Tina Bucuvalas is president of the Greektown Preservation & Heritage Association. A veteran folklorist who spent a dozen years as the head of Florida Cultural Resources, Inc., she is writing a book about the Tarpon Springs sponge industry.
As the cost of fuel and supplies have gone up, she explains, the price for natural sponges has not. Add to that the lack of enthusiasm for the old ways among Tarpon Springs’ young people, and as the old-timers age out, the lifestyle and the profession are dying.
“No one has encouraged members of their family to go into the sponge industry for decades and decades,” she sighs. “I’m afraid there’s not going to be people replacing them, unless something changes drastically.”
Among the gift shops dotting Dodecanese Boulevard on both sides, she explains, most of the natural sponges they sell come from local boats. But sponges harvested in the Bahamas are a small percentage. In a final stroke of irony, American distributors – including those based in Tarpon Springs – are selling Bahamian and local sponges to Greece, where they constitute the majority of sponges sold in tourist stores.
It’s all about the tourists now. Taso Karistinos, who was given the Florida Folk Heritage Award in 2010, says he might retire one day, but he’s certain the legacy of sponging will remain central to life in Tarpon Springs.
“Always, somebody’s going to be here, bring in some sponges just for show,” he says. “But it’s not going to be glory days.”
Tarpon at the movies
The 1948 Hollywood melodrama 16 Fathoms Deep opens with the wheezing door of an old passenger bus. Out steps Lloyd Bridges, a duffel bag over his shoulder. He looks up and down the street, and says in a voiceover:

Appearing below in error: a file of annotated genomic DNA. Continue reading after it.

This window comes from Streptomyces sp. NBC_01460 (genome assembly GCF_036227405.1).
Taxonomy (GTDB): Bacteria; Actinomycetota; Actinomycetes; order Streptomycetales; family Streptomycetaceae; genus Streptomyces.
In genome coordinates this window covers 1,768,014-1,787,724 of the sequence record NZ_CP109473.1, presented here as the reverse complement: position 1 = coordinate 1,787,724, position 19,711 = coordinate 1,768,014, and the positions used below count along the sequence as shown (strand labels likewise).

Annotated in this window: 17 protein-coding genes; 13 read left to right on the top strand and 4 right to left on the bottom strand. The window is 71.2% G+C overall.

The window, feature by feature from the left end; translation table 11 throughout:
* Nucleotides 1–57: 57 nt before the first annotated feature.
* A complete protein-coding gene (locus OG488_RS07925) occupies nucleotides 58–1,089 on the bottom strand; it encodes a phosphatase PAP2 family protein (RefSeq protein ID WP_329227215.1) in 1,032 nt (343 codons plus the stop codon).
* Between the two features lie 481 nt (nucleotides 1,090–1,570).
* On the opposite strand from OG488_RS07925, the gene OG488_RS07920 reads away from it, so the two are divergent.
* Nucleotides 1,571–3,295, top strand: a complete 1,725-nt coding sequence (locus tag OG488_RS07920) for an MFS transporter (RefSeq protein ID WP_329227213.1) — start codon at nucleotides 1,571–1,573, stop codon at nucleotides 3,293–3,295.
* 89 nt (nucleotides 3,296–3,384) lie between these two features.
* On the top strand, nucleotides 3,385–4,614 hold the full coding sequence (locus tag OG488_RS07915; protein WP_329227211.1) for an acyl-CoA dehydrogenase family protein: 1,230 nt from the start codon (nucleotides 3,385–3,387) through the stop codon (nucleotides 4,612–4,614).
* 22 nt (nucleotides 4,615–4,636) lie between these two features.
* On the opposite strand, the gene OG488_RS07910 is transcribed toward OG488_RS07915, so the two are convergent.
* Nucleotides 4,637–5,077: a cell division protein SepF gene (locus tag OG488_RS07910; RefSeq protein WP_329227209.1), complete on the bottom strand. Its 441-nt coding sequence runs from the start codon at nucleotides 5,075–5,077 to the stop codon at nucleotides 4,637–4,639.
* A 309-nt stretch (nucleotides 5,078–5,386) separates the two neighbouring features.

When my trick in the Navy was finished, I got to talking around. Somebody mentioned a place in Florida. Tarpon Springs. I never heard of it. Big sponge-fishing place, biggest in the world. Lots of work for divers. I still never heard of it.
Also starring Lon Chaney Jr., 16 Fathoms Deep fictionalized the story of Tarpon Springs. It was shot there, too, in glorious black and white, right on the docks and along Dodecanese Boulevard.
Although the underwater scenes were done at Marineland in St. Augustine (Watch out for that giant killer turtle!), 16 Fathoms Deep includes lovingly long shots of the old wooden docks, and of boats going in and out of the Anclote.
There’s the original Sponge Exchange, long before it was developed into a quaint collection of gift shops, seen in action as “captains” haul their “prize sponge catches” into the central courtyard for auction.
Take away the sappy love story, the hammy acting and the bad-guy shenanigans, and the movie – a remake of an inferior 1934 film of the same name – displays a startling authenticity vis a vis the process of divers “suiting up” and dropping into the water.
Tarpon Springs was also ground zero for the filming of 1953’s Beneath the 12-Mile Reef, one of the earliest movies shot using the widescreen Cinemascope process. Gilbert Roland stars as a Greek sponge diver named Mike Petrakis, whose hotheaded teenage son Tony (Robert Wagner) wants to wear the rubber suit, and the helmet, and be like Dad.
There are several scenes showing Dodecanese Boulevard and the original Sponge Exchange, and since the movie (unlike 16 Fathoms Deep) was shot in color, there’s a vivid crispness to the images (the underwater scenes for this one were shot in the Bahamas). And both movies accurately depict the Epiphany, the century-old religious ceremony held each January at Spring Bayou.
Yet Beneath the 12-Mile Reef plays out like a seagoing West Side Story, as opposing sides square off – the Greeks vs. the Conchs – with Wagner and Terry Moore as the sponge-crossed lovers, and a cameo appearance in the final minutes that stretches the already-thin limits of believability. Two words: Giant octopus.